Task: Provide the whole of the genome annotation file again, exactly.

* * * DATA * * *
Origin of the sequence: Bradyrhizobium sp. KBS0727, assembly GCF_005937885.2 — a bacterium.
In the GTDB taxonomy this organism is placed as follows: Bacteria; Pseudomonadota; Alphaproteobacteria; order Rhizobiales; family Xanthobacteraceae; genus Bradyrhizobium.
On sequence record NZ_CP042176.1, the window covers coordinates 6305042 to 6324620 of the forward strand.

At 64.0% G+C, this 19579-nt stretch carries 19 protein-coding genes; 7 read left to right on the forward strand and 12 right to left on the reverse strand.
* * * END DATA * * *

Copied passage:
Origin of the sequence: Bradyrhizobium sp. KBS0727, assembly GCF_005937885.2 — a bacterium.
In the GTDB taxonomy this organism is placed as follows: Bacteria; Pseudomonadota; Alphaproteobacteria; order Rhizobiales; family Xanthobacteraceae; genus Bradyrhizobium.
On sequence record NZ_CP042176.1, the window covers coordinates 6305042 to 6324620 of the forward strand.

At 64.0% G+C, this 19579-nt stretch carries 19 protein-coding genes; 7 read left to right on the forward strand and 12 right to left on the reverse strand.